Psychosocial hazards encompass a broad range of factors in the workplace that can adversely affect the mental health and well-being of employees and customers. These hazards include but are not limited to excessive workload and unrealistic job demands, which can lead to chronic stress and burnout.

Workplace bullying and harassment, whether verbal, physical, or online, are also significant psychosocial hazards that can create a hostile and emotionally harmful environment.

Poorly managed organisational change, such as restructuring or downsizing, can contribute to uncertainty and job insecurity, amplifying stress levels. Insufficient support from management, inadequate communication, and a lack of clear organisational policies on mental health can further exacerbate psychosocial hazards.

Additionally, the absence of work-life balance, discrimination, and stigma surrounding mental health issues contribute to a challenging and potentially harmful workplace atmosphere. Recognising and addressing these diverse psychosocial hazards is crucial for creating a supportive and mentally healthy work environment.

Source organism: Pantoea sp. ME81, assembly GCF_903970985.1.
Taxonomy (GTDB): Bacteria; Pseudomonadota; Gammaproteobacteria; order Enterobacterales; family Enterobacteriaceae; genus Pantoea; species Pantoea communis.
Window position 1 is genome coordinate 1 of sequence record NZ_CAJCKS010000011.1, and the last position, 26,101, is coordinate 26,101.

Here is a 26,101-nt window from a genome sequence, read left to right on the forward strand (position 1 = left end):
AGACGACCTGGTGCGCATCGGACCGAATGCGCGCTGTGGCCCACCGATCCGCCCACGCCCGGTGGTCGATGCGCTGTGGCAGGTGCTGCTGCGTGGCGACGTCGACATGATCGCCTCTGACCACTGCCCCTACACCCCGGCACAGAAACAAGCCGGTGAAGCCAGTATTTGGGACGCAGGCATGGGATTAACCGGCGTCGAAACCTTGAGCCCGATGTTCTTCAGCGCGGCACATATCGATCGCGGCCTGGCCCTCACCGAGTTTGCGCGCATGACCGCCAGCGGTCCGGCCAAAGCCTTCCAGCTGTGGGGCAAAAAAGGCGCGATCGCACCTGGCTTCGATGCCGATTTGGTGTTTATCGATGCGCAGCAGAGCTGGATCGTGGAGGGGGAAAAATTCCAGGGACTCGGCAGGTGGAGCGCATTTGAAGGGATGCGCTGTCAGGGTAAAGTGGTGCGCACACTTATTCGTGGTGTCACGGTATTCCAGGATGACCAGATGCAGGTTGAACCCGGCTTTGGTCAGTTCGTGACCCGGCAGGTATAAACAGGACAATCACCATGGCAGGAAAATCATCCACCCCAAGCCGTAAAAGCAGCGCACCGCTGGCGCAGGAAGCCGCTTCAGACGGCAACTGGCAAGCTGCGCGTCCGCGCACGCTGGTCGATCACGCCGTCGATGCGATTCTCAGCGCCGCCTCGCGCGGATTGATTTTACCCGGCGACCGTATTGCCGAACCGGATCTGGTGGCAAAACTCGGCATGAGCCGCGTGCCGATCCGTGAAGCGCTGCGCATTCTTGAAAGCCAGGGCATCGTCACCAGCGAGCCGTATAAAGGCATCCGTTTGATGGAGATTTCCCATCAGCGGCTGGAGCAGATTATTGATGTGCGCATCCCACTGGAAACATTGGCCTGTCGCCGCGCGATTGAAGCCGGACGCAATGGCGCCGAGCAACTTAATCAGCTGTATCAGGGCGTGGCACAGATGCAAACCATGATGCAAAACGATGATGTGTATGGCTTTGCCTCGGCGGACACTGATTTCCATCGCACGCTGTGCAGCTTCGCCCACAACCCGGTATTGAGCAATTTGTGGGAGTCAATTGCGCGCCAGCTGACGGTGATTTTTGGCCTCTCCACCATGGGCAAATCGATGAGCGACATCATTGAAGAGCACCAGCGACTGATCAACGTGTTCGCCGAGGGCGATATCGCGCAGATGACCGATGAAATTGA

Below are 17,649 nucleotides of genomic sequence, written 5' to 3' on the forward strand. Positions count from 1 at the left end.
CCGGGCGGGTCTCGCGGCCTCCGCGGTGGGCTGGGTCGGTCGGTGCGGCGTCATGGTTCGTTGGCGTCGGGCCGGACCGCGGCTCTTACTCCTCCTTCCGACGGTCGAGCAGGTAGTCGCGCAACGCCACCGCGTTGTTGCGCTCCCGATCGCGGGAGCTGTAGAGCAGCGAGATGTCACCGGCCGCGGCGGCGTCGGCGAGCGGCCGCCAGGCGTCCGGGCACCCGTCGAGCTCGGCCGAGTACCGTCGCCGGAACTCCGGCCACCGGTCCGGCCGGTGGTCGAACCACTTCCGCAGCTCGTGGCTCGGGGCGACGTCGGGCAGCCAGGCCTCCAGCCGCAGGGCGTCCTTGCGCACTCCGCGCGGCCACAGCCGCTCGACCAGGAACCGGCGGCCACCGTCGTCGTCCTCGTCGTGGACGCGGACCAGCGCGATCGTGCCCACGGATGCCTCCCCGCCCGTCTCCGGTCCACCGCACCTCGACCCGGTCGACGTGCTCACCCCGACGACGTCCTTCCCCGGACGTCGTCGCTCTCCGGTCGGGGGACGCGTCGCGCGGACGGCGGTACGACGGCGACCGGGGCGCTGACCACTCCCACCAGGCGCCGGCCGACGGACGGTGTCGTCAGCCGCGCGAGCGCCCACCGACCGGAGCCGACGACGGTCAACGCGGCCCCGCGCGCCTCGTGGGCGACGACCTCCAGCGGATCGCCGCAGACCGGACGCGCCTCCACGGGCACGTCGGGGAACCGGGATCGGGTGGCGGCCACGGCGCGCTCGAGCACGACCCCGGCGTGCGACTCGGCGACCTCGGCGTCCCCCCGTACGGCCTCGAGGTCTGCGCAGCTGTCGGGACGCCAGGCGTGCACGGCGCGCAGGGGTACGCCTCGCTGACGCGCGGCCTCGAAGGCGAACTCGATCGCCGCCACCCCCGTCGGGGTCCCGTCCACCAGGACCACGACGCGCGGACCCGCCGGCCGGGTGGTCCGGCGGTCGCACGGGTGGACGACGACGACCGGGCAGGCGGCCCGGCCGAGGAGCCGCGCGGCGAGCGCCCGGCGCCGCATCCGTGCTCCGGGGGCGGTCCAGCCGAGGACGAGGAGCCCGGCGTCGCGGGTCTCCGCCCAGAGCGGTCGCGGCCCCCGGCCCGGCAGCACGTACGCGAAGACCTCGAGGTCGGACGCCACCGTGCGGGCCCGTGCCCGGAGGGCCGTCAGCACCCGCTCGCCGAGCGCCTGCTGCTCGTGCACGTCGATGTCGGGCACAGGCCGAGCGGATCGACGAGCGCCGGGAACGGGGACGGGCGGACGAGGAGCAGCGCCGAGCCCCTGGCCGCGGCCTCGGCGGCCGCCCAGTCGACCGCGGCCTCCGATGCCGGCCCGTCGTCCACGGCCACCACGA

What do you need to do as an employer?

 To prevent work-related mental health injuries, employers shoul
  • Promote a positive workplace culture that encourages trust, respectful behaviours and quality communication.
  • Consult with employees, customers, suppliers, contractors when identifying and assessing any risks to their psychological health and determining the appropriate control measures.
  • Implement policies and procedures for reporting and responding to psychosocial hazards such as workplace trauma, bullying, interpersonal conflict, violence and aggression; and reviewing and updating risk controls following any incidents.
  • Regularly ask employees how they are, encourage them to discuss any work-related concerns and, where required, implement suitable support and controls.
  • Have systems in place for workforce planning and workload management to ensure that employees have sufficient resources and a realistic workload.
  • Develop skills for leaders through coaching, mentoring and training to improve the support of employees.
  • Seek and act on feedback from employees during any organisational change process.
  • Inform workers about their entitlements if they become unwell or unfit for work.
  • Provide appropriate and confidential channels to support workplace mental health and wellbeing, such as Employee Assistance Programs.
  •  Evaluate the success of programs implemented to see if they have any impact.